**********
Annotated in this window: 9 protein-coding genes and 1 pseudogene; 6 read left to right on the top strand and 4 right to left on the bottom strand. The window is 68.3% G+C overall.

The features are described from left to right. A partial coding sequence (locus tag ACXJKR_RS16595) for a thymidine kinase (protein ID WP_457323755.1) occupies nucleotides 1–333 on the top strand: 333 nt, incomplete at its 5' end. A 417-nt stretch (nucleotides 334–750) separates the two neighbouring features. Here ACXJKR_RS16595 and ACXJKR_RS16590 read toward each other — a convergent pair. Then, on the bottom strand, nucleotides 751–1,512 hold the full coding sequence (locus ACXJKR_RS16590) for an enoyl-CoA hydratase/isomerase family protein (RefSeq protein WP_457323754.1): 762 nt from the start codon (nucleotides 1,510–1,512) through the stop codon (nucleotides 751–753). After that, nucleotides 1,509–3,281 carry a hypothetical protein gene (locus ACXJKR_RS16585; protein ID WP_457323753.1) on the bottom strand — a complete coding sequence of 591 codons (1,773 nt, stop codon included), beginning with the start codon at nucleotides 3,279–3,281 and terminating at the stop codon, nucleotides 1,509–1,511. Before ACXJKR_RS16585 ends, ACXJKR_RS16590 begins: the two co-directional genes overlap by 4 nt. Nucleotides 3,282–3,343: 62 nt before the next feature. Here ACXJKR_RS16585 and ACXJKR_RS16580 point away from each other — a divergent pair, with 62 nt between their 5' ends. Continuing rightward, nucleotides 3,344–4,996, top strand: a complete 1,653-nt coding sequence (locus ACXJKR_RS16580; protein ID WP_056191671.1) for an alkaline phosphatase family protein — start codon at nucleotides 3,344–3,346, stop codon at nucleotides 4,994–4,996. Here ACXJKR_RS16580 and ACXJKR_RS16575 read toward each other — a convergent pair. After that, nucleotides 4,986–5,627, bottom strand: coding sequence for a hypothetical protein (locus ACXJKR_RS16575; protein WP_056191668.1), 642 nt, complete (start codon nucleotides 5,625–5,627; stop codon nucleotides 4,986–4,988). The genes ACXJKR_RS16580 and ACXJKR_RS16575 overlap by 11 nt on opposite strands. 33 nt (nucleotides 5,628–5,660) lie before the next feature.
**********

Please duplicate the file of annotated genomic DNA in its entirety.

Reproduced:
Annotated in this window: 9 protein-coding genes and 1 pseudogene; 6 read left to right on the top strand and 4 right to left on the bottom strand. The window is 68.3% G+C overall.

The features are described from left to right. A partial coding sequence (locus tag ACXJKR_RS16595) for a thymidine kinase (protein ID WP_457323755.1) occupies nucleotides 1–333 on the top strand: 333 nt, incomplete at its 5' end. A 417-nt stretch (nucleotides 334–750) separates the two neighbouring features. Here ACXJKR_RS16595 and ACXJKR_RS16590 read toward each other — a convergent pair. Then, on the bottom strand, nucleotides 751–1,512 hold the full coding sequence (locus ACXJKR_RS16590) for an enoyl-CoA hydratase/isomerase family protein (RefSeq protein WP_457323754.1): 762 nt from the start codon (nucleotides 1,510–1,512) through the stop codon (nucleotides 751–753). After that, nucleotides 1,509–3,281 carry a hypothetical protein gene (locus ACXJKR_RS16585; protein ID WP_457323753.1) on the bottom strand — a complete coding sequence of 591 codons (1,773 nt, stop codon included), beginning with the start codon at nucleotides 3,279–3,281 and terminating at the stop codon, nucleotides 1,509–1,511. Before ACXJKR_RS16585 ends, ACXJKR_RS16590 begins: the two co-directional genes overlap by 4 nt. Nucleotides 3,282–3,343: 62 nt before the next feature. Here ACXJKR_RS16585 and ACXJKR_RS16580 point away from each other — a divergent pair, with 62 nt between their 5' ends. Continuing rightward, nucleotides 3,344–4,996, top strand: a complete 1,653-nt coding sequence (locus ACXJKR_RS16580; protein ID WP_056191671.1) for an alkaline phosphatase family protein — start codon at nucleotides 3,344–3,346, stop codon at nucleotides 4,994–4,996. Here ACXJKR_RS16580 and ACXJKR_RS16575 read toward each other — a convergent pair. After that, nucleotides 4,986–5,627, bottom strand: coding sequence for a hypothetical protein (locus ACXJKR_RS16575; protein WP_056191668.1), 642 nt, complete (start codon nucleotides 5,625–5,627; stop codon nucleotides 4,986–4,988). The genes ACXJKR_RS16580 and ACXJKR_RS16575 overlap by 11 nt on opposite strands. 33 nt (nucleotides 5,628–5,660) lie before the next feature.